I do agree with you about needing discipline and logical thinking to program well. I just think most people have an easier time learning that kind of stuff when they aren’t also being forced to learn any variant of C syntax. 

        1. HyperCard followed an incredible simple and powerful concept (it’s a stack! of cards!) and the possibilities beyond were rather limited (as far as I remember, at least). 

          I think coming up with a good concept (which was easy if that concept had to be a stack) is far more difficult than learning some syntax. 

          Also, the concepts of programming have to be learned somehow anyway, so why not with some kind of “short hand” syntax. Lets call it any variant of C. 

      2. Dave, it seems that you are not too familiar with Live Code and the evolution of it. You ask: “Why wasn’t this open source from the beginning?” Because it had an 25 year long evolution from HyperCard via MetaCard, Supercard, Revolution to LiveCode with many stakeholders joining and dropping out over time.

        And I really can not share your view that making programming available to more people would just lead to more of bad code. This seems to me a rather elitist view. The programming language that Livecode uses is very intuitive, it avoids use of special characters, it is very effective in processing text; in short it has a low entry barriers for people that want to try their hand on programming and it is incredibly fast to produce results. Nevertheless the logic is very similar to other programming languages and one can work with fairly advanced programming concepts within livecode. Here an example of the simplicity of livecode language:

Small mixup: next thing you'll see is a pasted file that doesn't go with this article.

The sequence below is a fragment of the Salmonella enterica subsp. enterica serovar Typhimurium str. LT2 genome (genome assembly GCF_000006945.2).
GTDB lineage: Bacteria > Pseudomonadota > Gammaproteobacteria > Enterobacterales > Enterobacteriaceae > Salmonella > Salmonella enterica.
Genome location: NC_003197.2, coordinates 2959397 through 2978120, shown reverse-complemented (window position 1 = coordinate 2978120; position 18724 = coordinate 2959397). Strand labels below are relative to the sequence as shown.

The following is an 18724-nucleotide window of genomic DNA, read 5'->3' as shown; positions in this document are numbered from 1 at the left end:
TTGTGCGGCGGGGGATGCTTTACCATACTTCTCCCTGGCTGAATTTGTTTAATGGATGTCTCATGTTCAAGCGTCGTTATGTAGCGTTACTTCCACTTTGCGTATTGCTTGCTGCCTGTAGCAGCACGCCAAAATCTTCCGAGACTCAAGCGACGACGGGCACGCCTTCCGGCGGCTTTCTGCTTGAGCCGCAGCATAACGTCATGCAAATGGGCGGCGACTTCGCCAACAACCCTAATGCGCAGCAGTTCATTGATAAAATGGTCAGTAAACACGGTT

In LiveCode: put theText begins with “Hello”

        In JavaScript:

        theText.substring(0, “Hello”.length).match(“Hello”) != null;

        Also, the drag and drop interface of the IDE doesn’t replace programming as such, it just helps you to create a GUI in very short time. The actual programming is done inside the objects that you drag and drop onto your stack.

    3.  Believe it or not, it’s actually a bit of work to prepare a half a million lines of code to be dual-licensed. *Then* it’ll be ready to be posted to github. And just posting to github isn’t quite the same as managing a large FOSS project. They’ll need to devote resources to overseeing commits and unit and integration testing. Cross-platform.

  2. Didn’t know about Livecode.  Thanks for this.  Loved HyperCard – used it to release a story/game back in ’89 called “Ali Baa Baa & The Forty Winks”.  Tons o’ fun.

  3. Did you know if it will be possible to translate the open source version of LiveCode to other languages… If so, then I would recommend to Kevin & Co. (RunRev) to expand the deadline from 1 month to 6 months to allow Universities and Educational Leaders around the world to evaluate the usefulness AND viability of porting LiveCode to their native language… After all, this is the ultimate destiny of every open source project: TO SPREAD IN EVERY LANGUAGE AROUND THE WORLD. :D

    1. My understanding is that support for other languages is in there, but I am not sure exactly what that means (I am just an excited user). I don’t know if it’s just regular localization type possibilities or if it would go down into the livetalk language elements – I assume that would be a crazy hard thing to do.

  4. Nice!  When everybody can code, nobody has to code any more. Coding will be like organizing the office United Way campaign.- nice but not mandatory. 

  5. I believe there has been a few open source attempts but without the backing of a company like RunRev they usually suffer from the dev deciding to do something that feeds the kids. While some might scorn RunRev’s late decision to open source I applaud them for being brave enough to put the IP that their company is based on out into the wild and make it available to the open source community. It’s going to make a huge difference in the uptake of the platform.